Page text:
Sunday, 28 April 2013


The Dark Side

  • Country: Norway
  • Style: English Porter
  • ABV: 9.0%
  • Serving Type: 500ml Bottle
  • Price: Expensive

I realized today that for the last few weeks I'd drunk almost exclusively pale ales (including IPA's) and lagers. I therefore had to rectify this as soon as possible and my favourite brewery, Nøgne Ø, came through with the perfect beer.

The beer I'm reviewing was a collaboration between Nøgne Ø and Terrapin Brewery from the U.S. To start off with I sampled the normal Nøgne Ø Porter and thought I would compare it to the Imperial Rye Porter. The difference was absolutely amazing, and so I have scrapped that idea in favour of a single review of the Imperial Rye Porter, it deserves more than a simple comparison review!

As expected a dark brown liquid poured from the bottle after the cap was popped. The head was quite large for the style but was littered with relatively large bubbles that made the head last considerably less time than could have been expected from a head this size, although there was good lacing left behind. It's a very nice looking porter.

On the nose there are a number of really heavy dark beer flavours that would be expected. There are huge coffee and chocolate that are strangely subtle enough that they still allow other aromas to showcase themselves. As the beer warms there is an unusual smokey element to the smell as well as some dark fruits and spicy hops. It's quite possibly the best Porter nose I've ever come across, it's so simple yet complex at the same time!

Much like the nose the flavour was very intense yet subtle at the same time. At first there are the expected roasted malts and coffee flavours before the beer is overtaken by a more complex side. There is some spiciness evident from the rye base in this beer as well as some good bitterness from hops that actually have a slightly grassy feel to them. The mouthfeel is beautifully weighted, not too heavy and nor too thin for the style, and leaves the mouth with a fantastic creamy warmth.

Overall, I was really impressed with this Porter. The style is I think the easiest to make a drinkable beer but one of the hardest to make a really sensational beer; this Imperial Rye Porter certainly is that! I thought their normal Porter was a really excellent example of the style but this is even better. The nose, the flavour and the mouthfeel combine to create quite possibly the best Porter I've ever had! If you love Porter's you have to try this one!

Remember it's always Beer O'Clock somewhere in the world!

Thursday, 18 April 2013


Great Beer Styles #10

  • Country: Australia
  • Style: Unblended Lambic
  • ABV: 6.2%
  • Serving Type: 330ml Bottle
  • Price: Slightly Pricey

Amazingly this is the fourth beer in a row from Red Duck to feature in the Great Beer Styles section of the blog. I'm labelling this beer as an Unblended Lambic, while Red Duck are calling it a Belgian Lambic Golden Ale. In short no one  really knows what style this beer is, so the only thing we can go is try it!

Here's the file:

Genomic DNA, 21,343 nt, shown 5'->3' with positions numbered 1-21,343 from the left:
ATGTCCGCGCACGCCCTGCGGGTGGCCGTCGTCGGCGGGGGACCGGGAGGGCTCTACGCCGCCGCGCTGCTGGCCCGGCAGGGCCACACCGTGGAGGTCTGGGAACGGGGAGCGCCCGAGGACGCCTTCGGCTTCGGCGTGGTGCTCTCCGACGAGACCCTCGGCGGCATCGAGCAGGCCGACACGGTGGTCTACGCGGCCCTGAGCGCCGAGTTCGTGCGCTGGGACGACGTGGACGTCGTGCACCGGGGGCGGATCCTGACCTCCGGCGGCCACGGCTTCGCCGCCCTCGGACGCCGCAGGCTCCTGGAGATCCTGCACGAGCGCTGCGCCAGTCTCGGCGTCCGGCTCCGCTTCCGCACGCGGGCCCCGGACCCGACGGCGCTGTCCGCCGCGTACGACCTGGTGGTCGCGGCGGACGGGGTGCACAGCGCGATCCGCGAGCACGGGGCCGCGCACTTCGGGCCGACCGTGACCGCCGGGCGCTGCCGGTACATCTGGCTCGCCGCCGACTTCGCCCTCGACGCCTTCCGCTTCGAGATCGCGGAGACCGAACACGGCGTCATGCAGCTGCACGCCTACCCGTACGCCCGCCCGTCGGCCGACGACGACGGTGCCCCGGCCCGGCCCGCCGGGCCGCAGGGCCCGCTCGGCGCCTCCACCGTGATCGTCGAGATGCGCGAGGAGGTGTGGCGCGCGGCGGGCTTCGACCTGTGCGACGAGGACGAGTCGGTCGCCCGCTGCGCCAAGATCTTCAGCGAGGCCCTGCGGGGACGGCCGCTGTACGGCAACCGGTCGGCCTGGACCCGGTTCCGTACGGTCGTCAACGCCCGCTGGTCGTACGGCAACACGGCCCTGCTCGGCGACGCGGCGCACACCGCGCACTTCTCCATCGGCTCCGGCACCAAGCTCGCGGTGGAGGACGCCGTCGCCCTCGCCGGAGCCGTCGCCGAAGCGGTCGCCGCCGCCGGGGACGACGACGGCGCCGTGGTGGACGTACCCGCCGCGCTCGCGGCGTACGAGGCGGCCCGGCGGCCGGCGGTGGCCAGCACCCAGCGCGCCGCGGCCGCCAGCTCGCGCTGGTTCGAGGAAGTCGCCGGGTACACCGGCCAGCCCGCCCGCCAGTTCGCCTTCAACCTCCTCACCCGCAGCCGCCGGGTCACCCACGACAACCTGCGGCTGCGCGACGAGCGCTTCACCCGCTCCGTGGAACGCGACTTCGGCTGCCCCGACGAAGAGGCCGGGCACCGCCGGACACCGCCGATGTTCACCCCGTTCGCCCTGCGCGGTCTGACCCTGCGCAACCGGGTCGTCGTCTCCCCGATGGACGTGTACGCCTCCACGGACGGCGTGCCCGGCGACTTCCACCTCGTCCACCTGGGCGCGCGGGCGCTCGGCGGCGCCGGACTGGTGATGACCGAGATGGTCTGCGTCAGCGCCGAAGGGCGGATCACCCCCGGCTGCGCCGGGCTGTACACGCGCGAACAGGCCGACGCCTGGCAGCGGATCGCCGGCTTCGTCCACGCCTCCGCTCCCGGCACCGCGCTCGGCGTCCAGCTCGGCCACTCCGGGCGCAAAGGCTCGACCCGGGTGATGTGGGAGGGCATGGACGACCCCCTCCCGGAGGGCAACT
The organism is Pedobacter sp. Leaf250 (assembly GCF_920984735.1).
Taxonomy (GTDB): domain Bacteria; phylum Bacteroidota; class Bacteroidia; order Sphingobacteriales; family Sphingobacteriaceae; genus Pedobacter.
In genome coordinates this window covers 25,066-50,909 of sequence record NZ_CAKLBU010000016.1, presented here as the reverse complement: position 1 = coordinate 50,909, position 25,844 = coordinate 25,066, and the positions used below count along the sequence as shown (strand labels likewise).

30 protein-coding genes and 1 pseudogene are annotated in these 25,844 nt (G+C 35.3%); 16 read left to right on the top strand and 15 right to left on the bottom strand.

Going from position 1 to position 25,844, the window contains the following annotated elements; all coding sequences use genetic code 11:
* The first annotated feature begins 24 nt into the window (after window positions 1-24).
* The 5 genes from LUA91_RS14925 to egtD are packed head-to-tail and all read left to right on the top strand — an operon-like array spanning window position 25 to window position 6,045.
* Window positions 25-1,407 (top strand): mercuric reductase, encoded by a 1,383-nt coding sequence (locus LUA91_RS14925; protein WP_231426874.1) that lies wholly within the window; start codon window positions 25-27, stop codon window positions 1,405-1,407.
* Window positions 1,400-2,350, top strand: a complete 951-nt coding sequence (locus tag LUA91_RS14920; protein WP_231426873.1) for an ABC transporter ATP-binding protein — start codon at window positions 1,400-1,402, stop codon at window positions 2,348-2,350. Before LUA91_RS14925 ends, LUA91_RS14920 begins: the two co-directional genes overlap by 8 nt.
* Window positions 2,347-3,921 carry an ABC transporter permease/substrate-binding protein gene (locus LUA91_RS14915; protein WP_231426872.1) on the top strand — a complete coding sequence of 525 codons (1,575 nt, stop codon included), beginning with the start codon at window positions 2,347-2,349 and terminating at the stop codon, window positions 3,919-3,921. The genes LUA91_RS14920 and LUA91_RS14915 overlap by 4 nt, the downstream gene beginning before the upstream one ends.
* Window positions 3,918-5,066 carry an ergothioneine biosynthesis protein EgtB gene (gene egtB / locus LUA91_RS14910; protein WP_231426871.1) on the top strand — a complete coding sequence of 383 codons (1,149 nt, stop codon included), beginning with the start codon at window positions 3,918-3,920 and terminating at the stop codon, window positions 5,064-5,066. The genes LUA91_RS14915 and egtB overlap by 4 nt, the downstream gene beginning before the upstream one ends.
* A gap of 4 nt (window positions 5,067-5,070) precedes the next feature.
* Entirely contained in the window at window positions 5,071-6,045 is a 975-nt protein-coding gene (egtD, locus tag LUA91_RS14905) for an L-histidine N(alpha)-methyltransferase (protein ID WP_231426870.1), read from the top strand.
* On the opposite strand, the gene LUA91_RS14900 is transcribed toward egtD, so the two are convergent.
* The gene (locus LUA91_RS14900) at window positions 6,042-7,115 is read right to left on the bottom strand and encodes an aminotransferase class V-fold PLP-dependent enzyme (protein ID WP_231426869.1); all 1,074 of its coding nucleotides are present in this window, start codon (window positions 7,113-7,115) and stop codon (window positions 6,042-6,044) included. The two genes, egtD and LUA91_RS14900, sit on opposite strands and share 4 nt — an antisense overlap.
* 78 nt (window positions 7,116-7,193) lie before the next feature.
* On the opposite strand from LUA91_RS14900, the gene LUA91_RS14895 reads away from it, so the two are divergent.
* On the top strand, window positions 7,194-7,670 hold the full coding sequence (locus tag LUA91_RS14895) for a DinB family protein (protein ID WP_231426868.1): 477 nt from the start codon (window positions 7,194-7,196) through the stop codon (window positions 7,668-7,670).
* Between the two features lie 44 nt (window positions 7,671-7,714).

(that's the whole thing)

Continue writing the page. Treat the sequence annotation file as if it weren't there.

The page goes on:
Before I get to try it however, we have to discuss the provenance of this beer. The other half of this brewing collaboration was Anders Kissmeyer (formerly of Nørrebro Bryghus and now his self-named brewery Kissmeyer.) He's a Danish brewer and almost every beer he touches seem to turn to gold! Hopefully he has managed to harness Red Duck's craziness into a really interesting beer.

The colour of the beer is an almost luminous orange colour. For such a light coloured beer it is extremely opaque and there appears to be a fair amount of sediment. It's got a 2 finger of fast dissipating oranged tinged head, which leaves almost no lacing. It's quite refreshing to see a Red Duck beer with a head!

Well to me the most noticeable element on the nose of Red Duck's Gnaume is the Brett yeast. As this is a Lambic that's a good thing and not as many reviews I've read about this beer have said, a bad thing. It's a Belgian Lambic of course it should have Brett in it! Anyway besides the Brett aroma, there is a fair bit of sweet apple flavour and some floral notes which seem quite nice.

Red Duck's Gnaume does not taste at all like what I expected after smelling it. For some reason the brewers went down a slightly more malty route than would be expected for the style. There are hints of lemon and Brett as the beer warms but nowhere near as much as would have been expected. Look the real winner for me was the mouthfeel, lots of small carbonation bubbles tickle the tongue before a nice dry finish takes over. There's definitely something to work with here if they were to give this beer another crack!

The moral of the story with this beer is that you really need to understand the style in order to like it. Gnaume is certainly not a beer I would recommend to beer novices or even beer people who don't appreciate Belgian beers. The beer is by no means perfect but you have to give Red Duck props for brewing a genuine Lambic in Australia. I don't think there's many brewers in Australia who can claim to have done that!

Remember it's always Beer O'Clock somewhere in the world!

Wednesday, 17 April 2013


Et Cetebeer

  • Country: United States
  • Style: American IPA
  • ABV: 6.6%
  • Serving Type: 473ml Can
  • Price: Slightly Pricey
I was shocked to find out that I had not reviewed this beer yet! Hopworks IPA has been my beer of choice for the last couple of months and judging by the number of empty cans scattered around my bar I've had a heap of them!

When this first came into the country I was really excited to try it. As we all know canned beers travel better and so getting a canned IPA from America was a good thing. Little was I to know just how good! Particularly in the last fortnight I've drunk so many of these I've got to have almost paid the entire import costs! Now it's time to belatedly review this as I contemplate that I am on my last 4-pack...

Hopworks Urban Brewery (HUB) IPA is a class leader in terms of appearance; can you imagine a prettier looking IPA! A surprisingly clear orange body is topped by a three finger head of dense off-white foam. The head has brilliant retention, there's always some left in the bottom of the glass, and there is an adequate web of lacing left behind. It's one of the best looking IPA's you are likely to see.

On to the nose and it's just as good as the appearance of the Hopworks IPA. There's heaps of citrus bitterness on the nose with very sour grapefruit and oranges the most prominent. Both Amarillo and Centennial hop varieties are both very easy to detect. As the beer warms there are signs that this beer is more than just a hop bomb as a nice caramel malt aroma becomes more prevalent. It seems like a really well balanced IPA.